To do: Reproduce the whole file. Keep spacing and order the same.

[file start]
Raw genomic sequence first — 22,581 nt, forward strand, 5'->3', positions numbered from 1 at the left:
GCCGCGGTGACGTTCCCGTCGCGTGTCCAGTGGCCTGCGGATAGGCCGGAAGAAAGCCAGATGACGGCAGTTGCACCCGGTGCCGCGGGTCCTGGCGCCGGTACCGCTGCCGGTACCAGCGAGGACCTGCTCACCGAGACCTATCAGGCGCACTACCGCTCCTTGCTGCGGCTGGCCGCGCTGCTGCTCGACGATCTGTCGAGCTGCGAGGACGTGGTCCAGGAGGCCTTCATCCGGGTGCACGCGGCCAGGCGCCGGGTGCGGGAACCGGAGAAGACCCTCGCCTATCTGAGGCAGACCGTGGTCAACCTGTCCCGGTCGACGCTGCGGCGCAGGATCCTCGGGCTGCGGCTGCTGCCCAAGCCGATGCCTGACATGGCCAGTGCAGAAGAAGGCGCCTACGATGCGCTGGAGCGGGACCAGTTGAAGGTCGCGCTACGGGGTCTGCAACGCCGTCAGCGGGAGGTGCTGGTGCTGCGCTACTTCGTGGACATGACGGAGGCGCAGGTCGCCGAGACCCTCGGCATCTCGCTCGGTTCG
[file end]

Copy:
Raw genomic sequence first — 22,581 nt, forward strand, 5'->3', positions numbered from 1 at the left:
GCCGCGGTGACGTTCCCGTCGCGTGTCCAGTGGCCTGCGGATAGGCCGGAAGAAAGCCAGATGACGGCAGTTGCACCCGGTGCCGCGGGTCCTGGCGCCGGTACCGCTGCCGGTACCAGCGAGGACCTGCTCACCGAGACCTATCAGGCGCACTACCGCTCCTTGCTGCGGCTGGCCGCGCTGCTGCTCGACGATCTGTCGAGCTGCGAGGACGTGGTCCAGGAGGCCTTCATCCGGGTGCACGCGGCCAGGCGCCGGGTGCGGGAACCGGAGAAGACCCTCGCCTATCTGAGGCAGACCGTGGTCAACCTGTCCCGGTCGACGCTGCGGCGCAGGATCCTCGGGCTGCGGCTGCTGCCCAAGCCGATGCCTGACATGGCCAGTGCAGAAGAAGGCGCCTACGATGCGCTGGAGCGGGACCAGTTGAAGGTCGCGCTACGGGGTCTGCAACGCCGTCAGCGGGAGGTGCTGGTGCTGCGCTACTTCGTGGACATGACGGAGGCGCAGGTCGCCGAGACCCTCGGCATCTCGCTCGGTTCG